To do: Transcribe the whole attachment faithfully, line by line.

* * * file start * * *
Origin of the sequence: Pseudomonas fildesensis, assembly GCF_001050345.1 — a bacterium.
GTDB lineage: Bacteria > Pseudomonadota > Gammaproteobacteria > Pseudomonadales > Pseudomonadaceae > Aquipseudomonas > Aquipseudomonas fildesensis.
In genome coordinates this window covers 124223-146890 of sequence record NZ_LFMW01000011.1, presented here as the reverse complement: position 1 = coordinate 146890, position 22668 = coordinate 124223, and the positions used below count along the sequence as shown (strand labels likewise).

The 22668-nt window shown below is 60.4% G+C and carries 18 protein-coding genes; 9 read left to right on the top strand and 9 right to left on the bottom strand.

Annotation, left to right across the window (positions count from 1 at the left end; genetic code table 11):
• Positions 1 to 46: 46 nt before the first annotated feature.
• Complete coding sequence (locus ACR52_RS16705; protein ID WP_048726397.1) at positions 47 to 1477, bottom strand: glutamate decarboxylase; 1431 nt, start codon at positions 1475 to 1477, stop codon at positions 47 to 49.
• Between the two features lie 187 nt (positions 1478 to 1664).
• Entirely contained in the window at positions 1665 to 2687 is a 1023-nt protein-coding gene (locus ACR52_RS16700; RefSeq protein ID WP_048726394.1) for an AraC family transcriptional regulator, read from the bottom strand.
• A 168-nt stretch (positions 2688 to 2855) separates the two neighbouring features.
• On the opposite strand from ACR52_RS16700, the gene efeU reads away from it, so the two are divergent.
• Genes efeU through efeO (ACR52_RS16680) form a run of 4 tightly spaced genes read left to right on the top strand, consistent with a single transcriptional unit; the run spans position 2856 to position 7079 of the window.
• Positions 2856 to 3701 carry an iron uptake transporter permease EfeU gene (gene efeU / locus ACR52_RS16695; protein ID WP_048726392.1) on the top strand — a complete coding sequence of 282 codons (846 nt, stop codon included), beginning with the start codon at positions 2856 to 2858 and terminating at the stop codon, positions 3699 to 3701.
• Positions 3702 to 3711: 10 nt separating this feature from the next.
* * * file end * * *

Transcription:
Origin of the sequence: Pseudomonas fildesensis, assembly GCF_001050345.1 — a bacterium.
GTDB lineage: Bacteria > Pseudomonadota > Gammaproteobacteria > Pseudomonadales > Pseudomonadaceae > Aquipseudomonas > Aquipseudomonas fildesensis.
In genome coordinates this window covers 124223-146890 of sequence record NZ_LFMW01000011.1, presented here as the reverse complement: position 1 = coordinate 146890, position 22668 = coordinate 124223, and the positions used below count along the sequence as shown (strand labels likewise).

The 22668-nt window shown below is 60.4% G+C and carries 18 protein-coding genes; 9 read left to right on the top strand and 9 right to left on the bottom strand.

Annotation, left to right across the window (positions count from 1 at the left end; genetic code table 11):
• Positions 1 to 46: 46 nt before the first annotated feature.
• Complete coding sequence (locus ACR52_RS16705; protein ID WP_048726397.1) at positions 47 to 1477, bottom strand: glutamate decarboxylase; 1431 nt, start codon at positions 1475 to 1477, stop codon at positions 47 to 49.
• Between the two features lie 187 nt (positions 1478 to 1664).
• Entirely contained in the window at positions 1665 to 2687 is a 1023-nt protein-coding gene (locus ACR52_RS16700; RefSeq protein ID WP_048726394.1) for an AraC family transcriptional regulator, read from the bottom strand.
• A 168-nt stretch (positions 2688 to 2855) separates the two neighbouring features.
• On the opposite strand from ACR52_RS16700, the gene efeU reads away from it, so the two are divergent.
• Genes efeU through efeO (ACR52_RS16680) form a run of 4 tightly spaced genes read left to right on the top strand, consistent with a single transcriptional unit; the run spans position 2856 to position 7079 of the window.
• Positions 2856 to 3701 carry an iron uptake transporter permease EfeU gene (gene efeU / locus ACR52_RS16695; protein ID WP_048726392.1) on the top strand — a complete coding sequence of 282 codons (846 nt, stop codon included), beginning with the start codon at positions 2856 to 2858 and terminating at the stop codon, positions 3699 to 3701.
• Positions 3702 to 3711: 10 nt separating this feature from the next.